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Functional outcome of non-surgical and surgical management for de novo degenerative lumbar scoliosis: a mean follow-up of 10 years

  • Sayf S.A. Faraj1,
  • Tsjitske M. Haanstra1,
  • Hugo Martijn1,
  • Marinus de Kleuver2 and
  • Barend J. van Royen1Email author
Scoliosis and Spinal Disorders201712:35

https://doi.org/10.1186/s13013-017-0143-x

Received: 30 August 2017

Accepted: 18 October 2017

Published: 5 December 2017

Abstract

Background

No studies have evaluated the long-term results of non-surgical and surgical management in de novo degenerative lumbar scoliosis (DNDLS). This study reports on the long-term functional outcome of patients being treated for DNDLS by non-surgical and surgical management.

Methods

This is a retrospective review of a single center database of DNDLS patients that underwent surgical or usual non-surgical management between 1996 and 2007. In a total of 88 patients, 50 (57%) underwent non-surgical and 38 (43%) surgical management. Baseline demographic, radiological-, clinical-, and surgical-related variables were collected. An Oswestry Disability Index (ODI) 2.0 questionnaire was sent to all patients after written informed consent.

Results

Twenty-nine of 88 patients participated in the study, 15 (52%) had undergone surgical and 14 (48%) non-surgical management with a mean follow-up of 10.9 years (range 8–15 years). There were no significant differences (p > 0.05) between non-surgical and surgical patients at baseline for age, body mass index, coronal Cobb angle, and clinical data. None of the non-surgical patients had undergone surgery during follow-up. In the surgical group, 40% had revision surgery. There was no significant difference in ODI total scores between groups at final follow-up (p = 0.649). A larger proportion of patients in the non-surgical group reported an ODI total score of ≤ 22, reflecting minimal disability (43 versus 20%; p = 0.245).

Conclusions

This is the first study that describes the long-term 10-year functional outcome of non-surgical and surgical management in a cohort of patients with DNDLS. No significant difference in functional outcome was found between groups after a mean follow-up of 10 years. Despite the significant potential for selection bias, these results indicate that non-surgical management of patients with DNDLS may lead to adequate functional outcome after long periods of time, with no crossover to surgery. Further study is warranted to define which patients may benefit most from which management regimen.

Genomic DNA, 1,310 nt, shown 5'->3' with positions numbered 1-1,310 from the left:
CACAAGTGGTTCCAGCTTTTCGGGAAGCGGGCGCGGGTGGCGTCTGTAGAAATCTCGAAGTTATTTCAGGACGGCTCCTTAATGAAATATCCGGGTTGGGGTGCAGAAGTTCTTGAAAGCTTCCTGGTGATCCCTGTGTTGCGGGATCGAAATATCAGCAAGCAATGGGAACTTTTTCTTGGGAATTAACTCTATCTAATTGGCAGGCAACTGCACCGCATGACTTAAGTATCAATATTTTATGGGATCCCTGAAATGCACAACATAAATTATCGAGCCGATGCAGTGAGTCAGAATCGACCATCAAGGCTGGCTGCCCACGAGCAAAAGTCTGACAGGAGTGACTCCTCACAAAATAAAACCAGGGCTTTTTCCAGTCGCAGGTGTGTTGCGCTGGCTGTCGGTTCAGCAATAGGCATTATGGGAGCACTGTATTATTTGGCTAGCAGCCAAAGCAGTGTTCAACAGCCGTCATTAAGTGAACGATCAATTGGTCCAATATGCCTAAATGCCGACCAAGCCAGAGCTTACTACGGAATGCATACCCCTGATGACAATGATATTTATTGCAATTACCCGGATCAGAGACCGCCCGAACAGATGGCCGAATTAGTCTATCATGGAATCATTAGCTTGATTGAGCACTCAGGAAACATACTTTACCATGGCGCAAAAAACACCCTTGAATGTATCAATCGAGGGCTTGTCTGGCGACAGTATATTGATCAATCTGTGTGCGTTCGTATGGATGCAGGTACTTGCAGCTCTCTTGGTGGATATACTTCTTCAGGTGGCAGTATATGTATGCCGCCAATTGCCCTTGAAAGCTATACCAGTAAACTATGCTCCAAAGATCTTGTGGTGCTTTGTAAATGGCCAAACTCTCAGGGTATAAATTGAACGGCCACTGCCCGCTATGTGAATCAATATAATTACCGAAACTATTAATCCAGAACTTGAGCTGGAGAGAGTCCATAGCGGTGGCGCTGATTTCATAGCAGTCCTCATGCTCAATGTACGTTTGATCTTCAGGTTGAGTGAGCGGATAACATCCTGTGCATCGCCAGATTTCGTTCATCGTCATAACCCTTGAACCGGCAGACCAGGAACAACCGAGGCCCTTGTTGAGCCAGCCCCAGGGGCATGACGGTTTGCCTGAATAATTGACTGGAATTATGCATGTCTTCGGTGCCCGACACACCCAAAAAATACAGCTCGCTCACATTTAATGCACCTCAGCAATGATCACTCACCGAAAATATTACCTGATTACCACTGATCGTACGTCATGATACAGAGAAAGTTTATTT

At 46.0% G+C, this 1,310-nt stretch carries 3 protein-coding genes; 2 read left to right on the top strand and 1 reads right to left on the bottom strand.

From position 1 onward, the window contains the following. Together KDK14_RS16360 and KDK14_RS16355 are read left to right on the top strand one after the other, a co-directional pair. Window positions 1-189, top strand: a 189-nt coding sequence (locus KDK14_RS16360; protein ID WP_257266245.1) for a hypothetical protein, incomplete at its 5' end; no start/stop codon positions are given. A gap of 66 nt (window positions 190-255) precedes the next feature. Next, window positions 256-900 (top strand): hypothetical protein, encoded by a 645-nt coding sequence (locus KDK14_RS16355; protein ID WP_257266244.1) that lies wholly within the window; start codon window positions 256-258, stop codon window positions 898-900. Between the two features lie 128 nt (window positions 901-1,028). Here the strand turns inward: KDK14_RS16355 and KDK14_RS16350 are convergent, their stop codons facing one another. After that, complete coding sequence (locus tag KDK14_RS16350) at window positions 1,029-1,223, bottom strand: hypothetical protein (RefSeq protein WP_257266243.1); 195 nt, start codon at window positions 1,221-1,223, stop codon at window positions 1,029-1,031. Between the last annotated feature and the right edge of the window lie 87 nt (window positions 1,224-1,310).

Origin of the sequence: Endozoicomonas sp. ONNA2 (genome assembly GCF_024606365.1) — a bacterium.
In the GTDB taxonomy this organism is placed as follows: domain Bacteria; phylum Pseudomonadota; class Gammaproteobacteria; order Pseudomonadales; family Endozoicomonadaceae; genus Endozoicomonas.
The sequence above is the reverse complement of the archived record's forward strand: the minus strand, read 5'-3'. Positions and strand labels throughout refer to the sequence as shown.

Keywords

De novo degenerative lumbar scoliosisAdult scoliosisAdult spinal deformityTreatmentSurgicalNon-surgicalFunctional outcome

Background

De novo degenerative lumbar scoliosis (DNDLS) is a condition in which a lumbar scoliotic curve develops after the fifth decade as a result of degenerative changes of the spine [1]. DNDLS is generally moderately symptomatic, but it can result in severe back pain and neurological symptoms including leg weakness and numbness, thereby resulting into severe functional impairments [24]. The prevalence of DNDLS in the low back pain population has been reported to be 15% [5], and 68% in asymptomatic adults over the age of 60 years [6]. In light of the aging population, the prevalence of DNDLS will continue to increase [7, 8]. For this reason, the identification of proper ways of management has gained in urgency.

Non-surgical management of DNDLS with exercise therapy, the use of non-steroidal anti-inflammatory drugs, steroid injections, and narcotics has shown to be inadequate in providing relief of symptoms [9, 10]. As a result, a large subset of patients ultimately reach the point of undergoing lumbar spinal surgery, a decision that depends on progression of the deformity, neurological symptoms, functional limitations, and patient and surgeon preference [11, 12]. Despite the fact that these factors are patient-specific, surgical management is a generally accepted and a commonly performed intervention for this disorder. However, surgical treatment for DNDLS is known to be associated with high complication and revision rates [13].

Several studies have compared surgical with non-surgical management for DNDLS. Surgery has repeatedly been shown to be superior in relieving pain and improving function over a follow-up of 2 years [1416]. However, emphasis on healthy and vital aging, in which elderly want to maintain their functional abilities, reflects the need to evaluate both management regimens after long periods of time. Even though surgery is widely used, to the best of our knowledge, no studies are available in the peer-reviewed literature that have evaluated both strategies over a long-term follow-up. The objective of this study is, therefore, to evaluate long-term functional outcome of surgical and non-surgical management in patients with DNDLS, exceeding a mean follow-up of 10 years. The focus will be patient centered, hence, using a validated patient-reported outcome measure to evaluate function.

Methods

Study design and patient population